William LeVavasour (de Burg) (1131 - 1191)

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About William LeVavasour (de Burg)

William de Burgh (1157 – 1206). He died in 1206 at Athassell Abbey, Golden, County Tipperary, Munster, Ireland.

Contents [hide] 1 Biography 1.1 Residence 1.2 Early life Early career 1.3 Alliance with Connacht 1.4 Death 1.5 Family 2 See also 3 Sources


[edit] Biography [edit] Residence The 'de Burgh' family owned the majority of a small village, Walton, Wakefield, West Yorkshire [1] and did so for hundreds of years through many generations.

[edit] Early life Early career William's ancestry is unknown but he was apparently a kinsman of Hubert de Burgh. He arrived in Ireland in 1175 among retinue of King Henry II of England. Henry apparently appointed him Governor of Limerick. With in a few years he was granted the manors of Kilsheeland and Ardpatrick, and in time, the castle of Tibraghty in County Kilkenny.

In 1179, King Henry II of England granted vast estates of land in Leinster, Munster, and Connaught to William who became the first Lord of Connaught, but never really held the land of Connaught until 1204.[1]

Sometime in the 1190s, William allied with the King of Thomond, either Donal Mor mac Turlough O’Brien, King of Thomond (died 1194) or his son Murtogh, and may have married Donal's daughter. This alliance probably took place during the reign of Murtough, as up to the time of his death Donal had being at war with the Normans. At any rate no more wars are recorded between the two sides for the rest of the decade.

[edit] Alliance with Connacht In 1200, "Cathal Crobderg Ua Conchobair went into Munster, to the son of Mac Carthy and William Burke to solicit their aid." This marked the start of de Burgh's interest in the province. Though King of Connacht Cathal Crobderg Ua Conchobair (reigned 1190–1224) faced much opposition, mainly from within his own family and wished to engage Burke's aid to help secure his position. The following year William and Ua Conchobair led an army from Limerick to Tuam and finally to Boyle. Ua Conchobair's rival, Cathal Carragh Ua Conchobair marched at the head of his army to give them battle but was killed in a combined Burke/Ua Conchobair onslaught after a week of skirmishing between the two sides.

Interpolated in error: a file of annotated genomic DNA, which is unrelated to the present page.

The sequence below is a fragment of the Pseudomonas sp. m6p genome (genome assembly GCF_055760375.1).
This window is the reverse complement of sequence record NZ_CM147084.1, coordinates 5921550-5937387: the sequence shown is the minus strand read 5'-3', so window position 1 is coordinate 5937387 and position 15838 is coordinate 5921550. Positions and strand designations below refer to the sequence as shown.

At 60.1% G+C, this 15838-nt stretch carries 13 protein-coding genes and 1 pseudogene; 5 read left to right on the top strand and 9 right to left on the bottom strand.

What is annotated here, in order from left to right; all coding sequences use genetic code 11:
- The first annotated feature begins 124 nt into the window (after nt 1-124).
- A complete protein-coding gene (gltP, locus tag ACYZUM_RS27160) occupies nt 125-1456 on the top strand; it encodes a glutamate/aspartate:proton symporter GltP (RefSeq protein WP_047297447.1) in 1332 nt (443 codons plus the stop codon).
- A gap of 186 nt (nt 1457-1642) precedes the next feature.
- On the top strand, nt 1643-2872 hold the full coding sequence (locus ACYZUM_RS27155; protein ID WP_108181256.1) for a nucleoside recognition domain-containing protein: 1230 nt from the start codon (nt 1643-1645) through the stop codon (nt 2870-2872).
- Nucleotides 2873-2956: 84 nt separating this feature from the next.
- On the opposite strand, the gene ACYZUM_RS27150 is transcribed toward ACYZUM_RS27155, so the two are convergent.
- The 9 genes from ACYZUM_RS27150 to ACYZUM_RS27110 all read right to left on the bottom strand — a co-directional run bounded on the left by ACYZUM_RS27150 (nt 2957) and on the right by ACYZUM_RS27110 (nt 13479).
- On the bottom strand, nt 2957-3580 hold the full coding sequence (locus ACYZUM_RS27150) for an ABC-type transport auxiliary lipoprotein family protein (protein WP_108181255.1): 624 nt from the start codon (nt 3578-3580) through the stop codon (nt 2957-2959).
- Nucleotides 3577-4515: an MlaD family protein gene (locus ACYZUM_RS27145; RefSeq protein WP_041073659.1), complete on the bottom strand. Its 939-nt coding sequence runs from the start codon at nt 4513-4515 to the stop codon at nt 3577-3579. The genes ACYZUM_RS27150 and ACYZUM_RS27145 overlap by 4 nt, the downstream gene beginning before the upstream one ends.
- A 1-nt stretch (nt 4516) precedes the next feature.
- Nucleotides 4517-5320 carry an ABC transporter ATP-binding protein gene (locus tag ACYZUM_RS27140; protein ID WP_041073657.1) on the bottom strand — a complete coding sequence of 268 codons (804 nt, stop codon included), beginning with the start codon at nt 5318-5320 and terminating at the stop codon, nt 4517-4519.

William and Ua Conchobair then travelled to Iar Connacht and stayed at Cong for Easter. Here, William and the sons of Rory O'Flaherty conspired to kill Ua Conchobair but the plot was foiled, apparently by holy oaths they were made to swear by the local Coarb family. However, when de Burgh demanded payment for himself and his retinue, battle finally broke out with over seven hundred of de Burgh's followers said to have being killed. William, however, managed to return to Limerick.

The following year in 1202, William returned and took vengeance, on his army that was destroyed a year early. He took the title “Lord of Connaught” in 1203.

[edit] Death The Annals of the Four Masters recorded his passing in 1206:

"William Burke plundered Connaught, as well churches as territories; but God and the saints took vengeance on him for that; for he died of a singular disease, too shameful to be described."

[edit] Family The identity of William's wife is uncertain. A late medieval genealogy records his marriage to Donal Mor mac Turlough O'Brien[2], and the descent of Clanricarde from their son Richard. A book of genealogies recorded in the 15th century by Cú Choigcríche Ó Cléirigh, one of the Four Masters (published in Annalecta Hibernica 18), indicates that the mother of Richard Mor de Burgh, William's son and successor, was the "daughter of the Saxon [English] king", an illegitimate daughter of Henry II of England or perhaps Richard I of England. Such a connection would explain the use of the term consanguineus [kinsman] by Edward I of England to describe Richard Óg de Burgh, 2nd Earl of Ulster. However, the filiation of William's children remains conjectural, and it is not even clear whether Richard de Burgh, ancestor of Clanricarde, is even a separate person from Richard Mor de Burgh.

Son, perhaps by a natural daughter of a King of England: